Learning About Subclips

For organizational purposes, you can break up a single large clip into several subclips. Subclips are defined by In and Out points or markers set in the original clip prior to the creation of subclips. New subclips automatically become their own master clips, with no affiliation to the clip from which they were created.

Figure. Browser window showing a clip and a subclip.

Subclips allow you to work more easily with lengthy media by breaking up a single clip into many smaller pieces. For example, you can open a 20-minute clip comprising 15 different shots in the Viewer and divide it into 15 subclips, one for each shot.

Final Cut Pro places new subclips in the same Browser bin as the original clip they came from, automatically appending the word “Subclip” to the name and numbering each successive subclip you create from a particular clip. For example, if the original clip is named “Debra enters cafe,” the first subclip is named “Debra enters cafe Subclip,” the second is “Debra enters cafe Subclip 2,” and so on. When a new subclip is first created, its name is highlighted and ready to be changed.

Figure. Browser window showing numbered subclips placed in the same bin as the master clip.

You can rename subclips, move them into different bins, and organize them in any way you choose. After you’ve created your subclips, you can open them in the Viewer and set new edit points, just as you can with any other clip. The original clip remains in the Browser, but is completely independent of your subclips. Any changes you make to a subclip are not applied to the original clip.

To create a subclip
  1. Open a clip in the Viewer.

  2. Set In and Out points.

  3. Choose Modify > Make Subclip (or press Command-U).

Figure. Browser window showing a new subclip below the parent clip.

Sometimes, you may be looking for a particular frame in a subclip, and realize that although those frames existed in the original clip, they were left out when you created the subclip.

If you’ve opened a subclip to a certain frame in the Viewer, but you’d rather find the same frame in the original media file (perhaps to pick an In or Out point outside the subclip limits), you can easily swap the two in the Viewer.

To open the original media file from which a subclip came
  1. Open the subclip in the Viewer.

  2. Find the frame you want to match.

  3. Choose View > Match Frame > Source File (or press Command-Option-F).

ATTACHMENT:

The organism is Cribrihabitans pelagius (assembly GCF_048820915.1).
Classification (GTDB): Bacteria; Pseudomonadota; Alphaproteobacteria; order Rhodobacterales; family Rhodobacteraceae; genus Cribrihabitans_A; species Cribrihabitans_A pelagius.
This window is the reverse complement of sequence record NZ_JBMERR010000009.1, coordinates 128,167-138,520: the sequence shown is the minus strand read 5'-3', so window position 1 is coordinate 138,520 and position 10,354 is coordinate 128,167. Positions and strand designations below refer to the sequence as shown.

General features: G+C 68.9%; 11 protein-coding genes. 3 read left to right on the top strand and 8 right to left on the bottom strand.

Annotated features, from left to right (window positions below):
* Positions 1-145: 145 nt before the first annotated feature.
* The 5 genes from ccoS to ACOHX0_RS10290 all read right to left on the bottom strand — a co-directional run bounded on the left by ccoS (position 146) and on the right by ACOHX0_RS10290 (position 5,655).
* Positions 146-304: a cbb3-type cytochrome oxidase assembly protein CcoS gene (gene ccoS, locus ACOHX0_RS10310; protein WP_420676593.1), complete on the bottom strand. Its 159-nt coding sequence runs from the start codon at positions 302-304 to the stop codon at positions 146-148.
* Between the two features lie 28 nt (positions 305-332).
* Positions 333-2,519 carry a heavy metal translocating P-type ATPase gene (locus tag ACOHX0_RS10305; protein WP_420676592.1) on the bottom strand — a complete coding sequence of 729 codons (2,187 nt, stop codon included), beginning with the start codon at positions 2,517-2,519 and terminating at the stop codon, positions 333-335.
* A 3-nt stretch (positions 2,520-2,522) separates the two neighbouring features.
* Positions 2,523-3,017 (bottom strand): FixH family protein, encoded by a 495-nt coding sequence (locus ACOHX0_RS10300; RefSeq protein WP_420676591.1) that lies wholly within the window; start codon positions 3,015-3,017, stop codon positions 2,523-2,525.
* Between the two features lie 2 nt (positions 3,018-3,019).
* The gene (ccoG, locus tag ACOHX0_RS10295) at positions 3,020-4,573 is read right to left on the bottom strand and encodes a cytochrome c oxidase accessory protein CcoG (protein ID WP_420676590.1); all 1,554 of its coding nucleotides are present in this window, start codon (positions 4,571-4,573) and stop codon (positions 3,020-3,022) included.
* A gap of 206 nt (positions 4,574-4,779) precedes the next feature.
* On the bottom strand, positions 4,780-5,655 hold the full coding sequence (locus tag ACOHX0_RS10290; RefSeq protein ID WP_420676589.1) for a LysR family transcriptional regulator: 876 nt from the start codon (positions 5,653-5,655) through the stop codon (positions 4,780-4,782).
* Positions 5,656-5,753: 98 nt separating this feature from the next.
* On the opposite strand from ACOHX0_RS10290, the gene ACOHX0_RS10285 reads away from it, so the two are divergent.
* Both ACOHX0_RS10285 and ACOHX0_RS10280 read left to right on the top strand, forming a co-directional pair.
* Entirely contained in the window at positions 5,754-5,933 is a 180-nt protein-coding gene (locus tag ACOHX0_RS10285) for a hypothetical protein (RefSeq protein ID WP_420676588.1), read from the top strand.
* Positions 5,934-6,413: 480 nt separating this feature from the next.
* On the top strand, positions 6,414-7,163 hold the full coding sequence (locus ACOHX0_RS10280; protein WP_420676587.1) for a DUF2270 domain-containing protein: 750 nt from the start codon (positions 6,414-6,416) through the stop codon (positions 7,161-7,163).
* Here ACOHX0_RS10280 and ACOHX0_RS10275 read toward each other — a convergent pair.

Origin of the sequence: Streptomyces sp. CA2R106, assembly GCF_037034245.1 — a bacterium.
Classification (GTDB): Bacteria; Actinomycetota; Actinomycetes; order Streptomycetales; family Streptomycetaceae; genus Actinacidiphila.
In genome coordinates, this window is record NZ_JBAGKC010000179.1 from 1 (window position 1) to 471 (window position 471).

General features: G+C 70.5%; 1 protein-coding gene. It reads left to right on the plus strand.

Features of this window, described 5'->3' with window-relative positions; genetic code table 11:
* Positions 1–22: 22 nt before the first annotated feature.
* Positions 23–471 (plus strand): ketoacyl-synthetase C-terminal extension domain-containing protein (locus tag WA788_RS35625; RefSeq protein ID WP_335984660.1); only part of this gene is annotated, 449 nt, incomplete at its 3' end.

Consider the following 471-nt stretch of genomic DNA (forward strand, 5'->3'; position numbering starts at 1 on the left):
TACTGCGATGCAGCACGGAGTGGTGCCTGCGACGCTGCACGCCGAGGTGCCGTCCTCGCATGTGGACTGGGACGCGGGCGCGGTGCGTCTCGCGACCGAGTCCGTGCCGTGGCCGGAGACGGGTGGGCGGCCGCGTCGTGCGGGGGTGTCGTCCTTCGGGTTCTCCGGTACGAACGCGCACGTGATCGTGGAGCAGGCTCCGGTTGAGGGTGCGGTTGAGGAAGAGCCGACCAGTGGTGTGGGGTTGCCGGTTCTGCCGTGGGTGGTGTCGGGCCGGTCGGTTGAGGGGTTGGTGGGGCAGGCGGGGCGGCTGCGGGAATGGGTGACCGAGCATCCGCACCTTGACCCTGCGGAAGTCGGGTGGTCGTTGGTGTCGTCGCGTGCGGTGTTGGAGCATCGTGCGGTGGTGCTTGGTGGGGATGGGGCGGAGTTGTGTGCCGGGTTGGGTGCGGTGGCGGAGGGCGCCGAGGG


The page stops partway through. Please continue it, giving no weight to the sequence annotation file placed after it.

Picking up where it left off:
Final Cut Pro opens the subclip’s entire media file as an independent clip in the Viewer. The playhead is located on the same frame in the new clip as in the original subclip. To make the independent clip in the Viewer into a master clip for editing, drag the clip from the Viewer to the Browser.

After you’ve placed a subclip in the Timeline, you may want to identify the original parent clip that the subclip was taken from.

To reveal a subclip’s parent clip
  1. Select or position the playhead on the subclip in the Viewer or Timeline.

  2. Choose View > Reveal Subclip Parent Clip

Final Cut Pro selects the parent of the subclip in the Browser.

Note: If a subclip was created in an earlier version of Final Cut Pro, the Reveal Subclip Parent Clip command may not work.

When you create a freeze frame from a video clip, you can have Final Cut Pro display the original video that a freeze frame was taken from.

To open the original video clip from which a freeze frame came
  1. Select or position the playhead on the freeze frame clip in the Viewer or Timeline.

  2. Choose View > Match Frame > Source File (or press Command-Option-F).

Master-Affiliate Clip Relationships

When you create a new subclip, it has master clip status. When you edit the subclip into a sequence, an affiliate subclip is created. This behavior is identical to the behavior of all other clips with master-affiliate relationships.

When you create a new subclip, Final Cut Pro records the relationship between the subclip and the clip that it came from, called the subclip parent clip. You can select a subclip and reveal its subclip parent clip by choosing View > Reveal Subclip Parent Clip.

You don’t need to worry about master-affiliate relationships too much while you are editing. These issues only become important when you are managing your media files toward the end of a project, or when transferring your project and media files to another editing system. For more information, see Working with Master and Affiliate Clips.

Removing Subclip Limits

A subclip, just like a clip, refers to a media file on your scratch disk. The difference between a clip and a subclip is that a subclip imposes artificial limits (called subclip limits) to make the subclip appear shorter in Final Cut Pro than the actual media file. A subclip refers to only a portion of a media file, while a clip refers to the whole media file.

If you compare a clip and a subclip that both refer to the same media file, the only significant difference between them is that their Media Start and Media End properties are different. The subclip’s Media Start time may be later than the clip’s Media Start time, or its Media End time may be earlier than the clip’s Media End time. Often, both are true.

A subclip’s artificially imposed subclip limits can be removed at any time. The subclip becomes a normal clip that refers to the entire duration of the media file (from Media Start to Media End).

To extend the Media Start and End points of a subclip to those of the original media file
  1. Open the subclip in the Viewer.

  2. Choose Modify > Remove Subclip Limits.

The subclip becomes a normal clip, and now references the entire source media file. The subclip in the Browser no longer has a subclip icon, but instead a normal clip icon.

Important: When you remove a subclip’s limits, all affiliated subclips also become normal clips.